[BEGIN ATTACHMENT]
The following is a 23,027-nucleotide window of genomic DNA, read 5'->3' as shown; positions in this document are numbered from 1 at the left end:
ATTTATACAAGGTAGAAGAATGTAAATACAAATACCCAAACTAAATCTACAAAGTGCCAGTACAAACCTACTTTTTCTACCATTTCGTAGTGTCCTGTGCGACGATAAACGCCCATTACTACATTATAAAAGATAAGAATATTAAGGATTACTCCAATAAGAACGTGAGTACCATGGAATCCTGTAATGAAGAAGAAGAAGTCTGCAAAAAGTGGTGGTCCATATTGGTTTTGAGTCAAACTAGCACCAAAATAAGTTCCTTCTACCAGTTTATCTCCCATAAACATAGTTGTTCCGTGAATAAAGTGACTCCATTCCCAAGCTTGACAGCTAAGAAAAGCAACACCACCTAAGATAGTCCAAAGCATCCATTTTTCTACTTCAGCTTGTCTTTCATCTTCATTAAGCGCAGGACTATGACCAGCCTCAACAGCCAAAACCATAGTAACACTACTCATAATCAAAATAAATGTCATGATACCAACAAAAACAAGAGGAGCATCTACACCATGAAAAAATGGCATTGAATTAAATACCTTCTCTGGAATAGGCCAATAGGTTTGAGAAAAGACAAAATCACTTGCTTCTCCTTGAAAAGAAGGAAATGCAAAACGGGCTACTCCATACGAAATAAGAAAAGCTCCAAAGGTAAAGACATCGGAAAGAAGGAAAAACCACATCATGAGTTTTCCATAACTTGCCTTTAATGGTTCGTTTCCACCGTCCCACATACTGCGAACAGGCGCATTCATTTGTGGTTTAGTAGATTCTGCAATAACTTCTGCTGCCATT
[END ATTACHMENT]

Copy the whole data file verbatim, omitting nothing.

The following is a 23,027-nucleotide window of genomic DNA, read 5'->3' as shown; positions in this document are numbered from 1 at the left end:
ATTTATACAAGGTAGAAGAATGTAAATACAAATACCCAAACTAAATCTACAAAGTGCCAGTACAAACCTACTTTTTCTACCATTTCGTAGTGTCCTGTGCGACGATAAACGCCCATTACTACATTATAAAAGATAAGAATATTAAGGATTACTCCAATAAGAACGTGAGTACCATGGAATCCTGTAATGAAGAAGAAGAAGTCTGCAAAAAGTGGTGGTCCATATTGGTTTTGAGTCAAACTAGCACCAAAATAAGTTCCTTCTACCAGTTTATCTCCCATAAACATAGTTGTTCCGTGAATAAAGTGACTCCATTCCCAAGCTTGACAGCTAAGAAAAGCAACACCACCTAAGATAGTCCAAAGCATCCATTTTTCTACTTCAGCTTGTCTTTCATCTTCATTAAGCGCAGGACTATGACCAGCCTCAACAGCCAAAACCATAGTAACACTACTCATAATCAAAATAAATGTCATGATACCAACAAAAACAAGAGGAGCATCTACACCATGAAAAAATGGCATTGAATTAAATACCTTCTCTGGAATAGGCCAATAGGTTTGAGAAAAGACAAAATCACTTGCTTCTCCTTGAAAAGAAGGAAATGCAAAACGGGCTACTCCATACGAAATAAGAAAAGCTCCAAAGGTAAAGACATCGGAAAGAAGGAAAAACCACATCATGAGTTTTCCATAACTTGCCTTTAATGGTTCGTTTCCACCGTCCCACATACTGCGAACAGGCGCATTCATTTGTGGTTTAGTAGATTCTGCAATAACTTCTGCTGCCATT